Several people today tweeted a link to this blog post from John Casasanta of Tap Tap Tap about the death of Mac software. It's an interesting, post, and I'm having trouble deciding if I agree with it or not. I don't want to agree, that's for sure, but there are many valid points made.
My gut reaction, though, from which the title of this post is derived, is to paraphrase Mark Twain by saying the rumors of the Mac Software industry's death have been greatly exaggerated.
One of the assertions in John's post is that iPhone developers don't want to go back and develop for the Mac because the iPhone SDK is "shiny" while Cocoa is "old and crufty". I can't speak for any iPhone developers but me, but I really would like to spend more time with Cocoa. In the nearly two years since I jumped on board the iPhone ship, a lot of really cool things have happened to Cocoa, many of which aren't available to us on the iPhone yet. Blocks, GCD, and OpenCL mean that there are huge opportunities for new Mac applications, and mature garbage collection and instance variable synthesis mean even shorter development times. Heck, there are huge opportunities just to compete with and replace existing consumer applications, never mind for writing new applications. Can you imagine a Photoshop competitor that fully leveraged these new technologies1? Larger companies like Adobe with huge Carbon-based codelines have quite a challenge ahead of them getting their older applications to be 64-bit clean and running on Cocoa, which is a requirement for leveraging much of the cool new stuff. The large corporate software powerhouses are floundering in terms of modernizing their mainstay apps. To say there's not an opportunity there seems wrong to me. It may not be as easy or convenient of an opportunity as represented by the App Store, but there's definitely opportunity.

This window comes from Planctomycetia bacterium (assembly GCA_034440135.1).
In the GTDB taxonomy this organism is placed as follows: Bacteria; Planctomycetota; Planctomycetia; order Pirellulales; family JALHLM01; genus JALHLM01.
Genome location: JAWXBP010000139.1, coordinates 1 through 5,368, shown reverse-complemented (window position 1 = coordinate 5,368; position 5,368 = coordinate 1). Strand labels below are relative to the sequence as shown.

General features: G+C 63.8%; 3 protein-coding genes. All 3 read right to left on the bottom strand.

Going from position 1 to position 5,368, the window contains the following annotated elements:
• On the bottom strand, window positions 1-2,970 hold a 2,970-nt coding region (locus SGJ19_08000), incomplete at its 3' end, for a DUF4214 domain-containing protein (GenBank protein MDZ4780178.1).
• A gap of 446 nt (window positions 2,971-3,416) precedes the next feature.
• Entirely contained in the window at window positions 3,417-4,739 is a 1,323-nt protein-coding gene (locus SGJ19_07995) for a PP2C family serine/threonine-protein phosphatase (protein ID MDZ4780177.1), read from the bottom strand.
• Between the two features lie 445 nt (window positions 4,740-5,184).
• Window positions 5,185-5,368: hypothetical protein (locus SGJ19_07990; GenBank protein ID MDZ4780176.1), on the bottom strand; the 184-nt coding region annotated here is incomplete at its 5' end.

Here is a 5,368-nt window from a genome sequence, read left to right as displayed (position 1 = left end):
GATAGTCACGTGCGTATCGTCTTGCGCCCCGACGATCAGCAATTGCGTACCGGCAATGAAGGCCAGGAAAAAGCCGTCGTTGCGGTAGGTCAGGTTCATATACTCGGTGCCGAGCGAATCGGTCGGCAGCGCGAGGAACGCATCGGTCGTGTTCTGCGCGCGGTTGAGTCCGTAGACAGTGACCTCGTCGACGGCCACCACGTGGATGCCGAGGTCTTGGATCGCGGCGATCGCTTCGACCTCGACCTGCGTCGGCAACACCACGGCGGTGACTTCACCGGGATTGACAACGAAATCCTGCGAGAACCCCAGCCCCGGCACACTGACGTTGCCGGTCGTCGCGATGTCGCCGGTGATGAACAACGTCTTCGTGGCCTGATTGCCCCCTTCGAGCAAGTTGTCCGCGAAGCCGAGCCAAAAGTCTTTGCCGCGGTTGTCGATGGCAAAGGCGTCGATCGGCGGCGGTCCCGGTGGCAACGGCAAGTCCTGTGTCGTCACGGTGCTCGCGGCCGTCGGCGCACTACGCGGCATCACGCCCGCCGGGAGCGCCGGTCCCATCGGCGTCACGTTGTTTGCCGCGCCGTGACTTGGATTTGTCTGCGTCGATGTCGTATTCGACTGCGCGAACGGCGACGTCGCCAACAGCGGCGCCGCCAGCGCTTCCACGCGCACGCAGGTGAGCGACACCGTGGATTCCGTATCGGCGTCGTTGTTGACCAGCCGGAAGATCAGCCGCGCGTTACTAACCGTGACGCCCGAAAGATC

The Mac's market share is also higher than it's been at any time in at least ten or fifteen years and it seems to be trending up. In terms of actual installed base size, there are more people using Macs than ever in history. Even among people who don't use or like the Mac, the realization that it's not a "toy" operating system is slowly dawning on even the most ignorant of Apple haters. Well, okay, maybe not the most ignorant, but certainly everyone else.